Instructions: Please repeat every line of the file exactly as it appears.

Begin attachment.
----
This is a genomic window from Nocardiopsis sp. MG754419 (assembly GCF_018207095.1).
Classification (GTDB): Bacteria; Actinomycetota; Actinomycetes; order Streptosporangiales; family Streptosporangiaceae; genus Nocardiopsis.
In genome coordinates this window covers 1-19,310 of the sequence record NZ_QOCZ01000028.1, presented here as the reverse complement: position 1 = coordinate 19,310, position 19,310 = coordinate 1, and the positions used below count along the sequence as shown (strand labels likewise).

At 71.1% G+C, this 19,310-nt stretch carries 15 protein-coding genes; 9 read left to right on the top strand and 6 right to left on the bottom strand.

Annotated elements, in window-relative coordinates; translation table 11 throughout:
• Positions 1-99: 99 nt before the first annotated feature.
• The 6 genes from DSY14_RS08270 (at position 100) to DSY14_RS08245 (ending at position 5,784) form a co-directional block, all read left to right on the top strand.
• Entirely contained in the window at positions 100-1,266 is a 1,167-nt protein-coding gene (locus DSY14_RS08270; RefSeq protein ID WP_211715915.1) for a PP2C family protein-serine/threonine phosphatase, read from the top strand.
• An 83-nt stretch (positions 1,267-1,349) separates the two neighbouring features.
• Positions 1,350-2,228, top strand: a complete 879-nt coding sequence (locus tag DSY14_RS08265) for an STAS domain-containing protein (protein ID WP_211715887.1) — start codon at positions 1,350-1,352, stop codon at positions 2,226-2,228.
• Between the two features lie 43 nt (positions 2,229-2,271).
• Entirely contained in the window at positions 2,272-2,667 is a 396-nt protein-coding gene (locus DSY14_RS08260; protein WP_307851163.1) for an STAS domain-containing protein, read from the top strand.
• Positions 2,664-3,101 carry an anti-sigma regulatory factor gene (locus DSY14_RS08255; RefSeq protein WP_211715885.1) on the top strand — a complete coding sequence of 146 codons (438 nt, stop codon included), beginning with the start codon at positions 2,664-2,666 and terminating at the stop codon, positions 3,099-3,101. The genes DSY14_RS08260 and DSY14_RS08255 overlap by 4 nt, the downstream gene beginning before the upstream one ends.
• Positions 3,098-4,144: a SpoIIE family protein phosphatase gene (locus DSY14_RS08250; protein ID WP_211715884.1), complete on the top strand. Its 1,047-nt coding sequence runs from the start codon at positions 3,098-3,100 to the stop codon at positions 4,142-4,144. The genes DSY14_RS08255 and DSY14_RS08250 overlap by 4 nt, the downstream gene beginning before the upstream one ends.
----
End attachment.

This is a genomic window from Nocardiopsis sp. MG754419 (assembly GCF_018207095.1).
Classification (GTDB): Bacteria; Actinomycetota; Actinomycetes; order Streptosporangiales; family Streptosporangiaceae; genus Nocardiopsis.
In genome coordinates this window covers 1-19,310 of the sequence record NZ_QOCZ01000028.1, presented here as the reverse complement: position 1 = coordinate 19,310, position 19,310 = coordinate 1, and the positions used below count along the sequence as shown (strand labels likewise).

At 71.1% G+C, this 19,310-nt stretch carries 15 protein-coding genes; 9 read left to right on the top strand and 6 right to left on the bottom strand.

Annotated elements, in window-relative coordinates; translation table 11 throughout:
• Positions 1-99: 99 nt before the first annotated feature.
• The 6 genes from DSY14_RS08270 (at position 100) to DSY14_RS08245 (ending at position 5,784) form a co-directional block, all read left to right on the top strand.
• Entirely contained in the window at positions 100-1,266 is a 1,167-nt protein-coding gene (locus DSY14_RS08270; RefSeq protein ID WP_211715915.1) for a PP2C family protein-serine/threonine phosphatase, read from the top strand.
• An 83-nt stretch (positions 1,267-1,349) separates the two neighbouring features.
• Positions 1,350-2,228, top strand: a complete 879-nt coding sequence (locus tag DSY14_RS08265) for an STAS domain-containing protein (protein ID WP_211715887.1) — start codon at positions 1,350-1,352, stop codon at positions 2,226-2,228.
• Between the two features lie 43 nt (positions 2,229-2,271).
• Entirely contained in the window at positions 2,272-2,667 is a 396-nt protein-coding gene (locus DSY14_RS08260; protein WP_307851163.1) for an STAS domain-containing protein, read from the top strand.
• Positions 2,664-3,101 carry an anti-sigma regulatory factor gene (locus DSY14_RS08255; RefSeq protein WP_211715885.1) on the top strand — a complete coding sequence of 146 codons (438 nt, stop codon included), beginning with the start codon at positions 2,664-2,666 and terminating at the stop codon, positions 3,099-3,101. The genes DSY14_RS08260 and DSY14_RS08255 overlap by 4 nt, the downstream gene beginning before the upstream one ends.
• Positions 3,098-4,144: a SpoIIE family protein phosphatase gene (locus DSY14_RS08250; protein ID WP_211715884.1), complete on the top strand. Its 1,047-nt coding sequence runs from the start codon at positions 3,098-3,100 to the stop codon at positions 4,142-4,144. The genes DSY14_RS08255 and DSY14_RS08250 overlap by 4 nt, the downstream gene beginning before the upstream one ends.